I think that communication is really the core. It’s everything. I still remember the icebreaker at the TCC Africa communication training ten years ago, a question you asked us was “If a tree falls in the forest does anyone hear it?”. I think for me, I would say that anybody who wants to get into communications must be aware that communication is about illuminating how our actions or inactions or our service or outputs etc. are affecting people’s lives. Yeah, so ultimately, when we are conducting research, whether it’s basic research in the lab, or it’s applied research in the fields, understanding the social dimensions of a certain technology or research, ultimately is about people’s lives. Are you developing a new variety? are you developing new agronomic packages? are you improving soils? Or whatever you are doing as a researcher consider how you are using that knowledge to impact people’s lives or transforming forgotten communities into revitalized ones. There’s a lot of good things that are happening on this continent. The question is how are we telling these stories right now? Lately, I’ve been really interested in storytelling, and how the narratives we are spinning are shaping public opinion or perception on how a certain country or institution is portrayed or viewed. I would say that you really need to be aware that ultimately, it’s about people’s lives. How is your action or inaction touching people’s lives and I think if you understand that, and are passionate about people’s lives, you would have a fantastic time in in in research communication.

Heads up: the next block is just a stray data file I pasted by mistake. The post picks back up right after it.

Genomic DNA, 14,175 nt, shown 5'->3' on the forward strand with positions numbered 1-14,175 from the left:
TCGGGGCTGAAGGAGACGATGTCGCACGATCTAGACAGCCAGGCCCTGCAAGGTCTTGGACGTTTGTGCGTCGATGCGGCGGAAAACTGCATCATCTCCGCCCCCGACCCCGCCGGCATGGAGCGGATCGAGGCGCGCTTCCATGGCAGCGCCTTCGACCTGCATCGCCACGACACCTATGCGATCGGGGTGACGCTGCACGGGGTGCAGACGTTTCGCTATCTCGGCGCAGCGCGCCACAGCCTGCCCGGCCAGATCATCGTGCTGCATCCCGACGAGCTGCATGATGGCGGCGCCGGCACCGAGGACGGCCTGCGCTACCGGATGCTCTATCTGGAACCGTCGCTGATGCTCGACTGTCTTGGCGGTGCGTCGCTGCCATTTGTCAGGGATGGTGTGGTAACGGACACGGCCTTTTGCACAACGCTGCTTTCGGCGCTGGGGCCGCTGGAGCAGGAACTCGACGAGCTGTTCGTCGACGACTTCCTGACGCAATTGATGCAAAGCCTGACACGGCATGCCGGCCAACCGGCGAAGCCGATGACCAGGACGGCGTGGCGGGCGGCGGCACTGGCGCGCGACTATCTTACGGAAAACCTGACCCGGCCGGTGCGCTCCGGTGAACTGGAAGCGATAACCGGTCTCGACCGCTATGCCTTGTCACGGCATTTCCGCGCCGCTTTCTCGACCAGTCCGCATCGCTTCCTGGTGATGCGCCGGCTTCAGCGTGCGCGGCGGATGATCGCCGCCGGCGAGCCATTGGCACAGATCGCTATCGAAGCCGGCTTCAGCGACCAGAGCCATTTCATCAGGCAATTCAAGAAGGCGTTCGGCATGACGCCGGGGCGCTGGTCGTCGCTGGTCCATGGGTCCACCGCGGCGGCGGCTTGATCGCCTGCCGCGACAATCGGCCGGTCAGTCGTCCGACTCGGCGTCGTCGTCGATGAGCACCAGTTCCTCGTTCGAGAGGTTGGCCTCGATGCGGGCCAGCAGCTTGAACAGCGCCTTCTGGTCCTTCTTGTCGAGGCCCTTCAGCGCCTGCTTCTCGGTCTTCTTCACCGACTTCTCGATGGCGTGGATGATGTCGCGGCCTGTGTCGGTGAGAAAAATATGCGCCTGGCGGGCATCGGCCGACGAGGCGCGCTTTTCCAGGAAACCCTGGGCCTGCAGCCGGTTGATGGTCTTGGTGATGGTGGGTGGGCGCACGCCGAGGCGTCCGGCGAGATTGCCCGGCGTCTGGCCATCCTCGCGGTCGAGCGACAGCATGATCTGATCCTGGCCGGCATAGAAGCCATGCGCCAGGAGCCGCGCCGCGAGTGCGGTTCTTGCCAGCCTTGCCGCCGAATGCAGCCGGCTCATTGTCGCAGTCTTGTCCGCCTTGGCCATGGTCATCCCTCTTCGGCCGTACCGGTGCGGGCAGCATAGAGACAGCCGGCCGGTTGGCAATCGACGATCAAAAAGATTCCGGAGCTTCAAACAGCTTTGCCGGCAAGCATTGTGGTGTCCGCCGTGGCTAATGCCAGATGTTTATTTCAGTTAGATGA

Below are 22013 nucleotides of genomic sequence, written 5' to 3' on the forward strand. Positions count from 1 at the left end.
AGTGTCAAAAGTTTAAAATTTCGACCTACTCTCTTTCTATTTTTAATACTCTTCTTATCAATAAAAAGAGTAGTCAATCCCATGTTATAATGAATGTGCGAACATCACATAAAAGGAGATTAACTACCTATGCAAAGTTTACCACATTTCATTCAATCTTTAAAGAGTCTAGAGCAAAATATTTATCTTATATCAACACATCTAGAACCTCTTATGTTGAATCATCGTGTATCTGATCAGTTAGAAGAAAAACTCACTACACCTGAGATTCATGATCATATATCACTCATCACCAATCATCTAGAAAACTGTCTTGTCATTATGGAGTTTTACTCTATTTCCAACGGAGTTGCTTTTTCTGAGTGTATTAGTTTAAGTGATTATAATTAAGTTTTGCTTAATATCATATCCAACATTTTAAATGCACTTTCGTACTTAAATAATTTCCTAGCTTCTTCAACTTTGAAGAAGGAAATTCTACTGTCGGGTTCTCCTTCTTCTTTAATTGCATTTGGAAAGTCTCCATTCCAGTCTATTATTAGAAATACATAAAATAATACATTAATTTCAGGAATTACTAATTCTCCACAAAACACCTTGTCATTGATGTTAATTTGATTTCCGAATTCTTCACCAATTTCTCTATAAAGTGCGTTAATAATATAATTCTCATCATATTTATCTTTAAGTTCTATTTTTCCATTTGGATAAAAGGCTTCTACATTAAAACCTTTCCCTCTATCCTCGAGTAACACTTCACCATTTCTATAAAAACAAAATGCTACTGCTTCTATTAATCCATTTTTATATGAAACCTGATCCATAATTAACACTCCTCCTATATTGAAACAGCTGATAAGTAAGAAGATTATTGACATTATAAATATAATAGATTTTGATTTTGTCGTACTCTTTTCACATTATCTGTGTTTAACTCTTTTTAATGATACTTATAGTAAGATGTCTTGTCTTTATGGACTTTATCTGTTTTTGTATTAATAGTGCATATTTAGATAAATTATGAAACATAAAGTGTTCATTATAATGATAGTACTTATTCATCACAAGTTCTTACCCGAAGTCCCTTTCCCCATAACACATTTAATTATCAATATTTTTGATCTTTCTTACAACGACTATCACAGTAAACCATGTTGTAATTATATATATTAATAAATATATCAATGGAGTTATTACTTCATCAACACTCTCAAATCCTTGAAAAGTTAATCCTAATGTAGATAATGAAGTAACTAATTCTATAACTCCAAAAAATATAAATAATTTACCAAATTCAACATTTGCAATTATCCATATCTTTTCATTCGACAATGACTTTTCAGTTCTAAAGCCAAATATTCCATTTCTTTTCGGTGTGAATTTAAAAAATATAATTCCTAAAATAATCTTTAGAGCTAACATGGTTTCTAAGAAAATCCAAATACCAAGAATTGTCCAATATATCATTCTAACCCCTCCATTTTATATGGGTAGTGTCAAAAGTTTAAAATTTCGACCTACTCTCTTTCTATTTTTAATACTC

TCC Africa : That is a nice way to wind up. Thank you so much for your time and we are proud of your journey.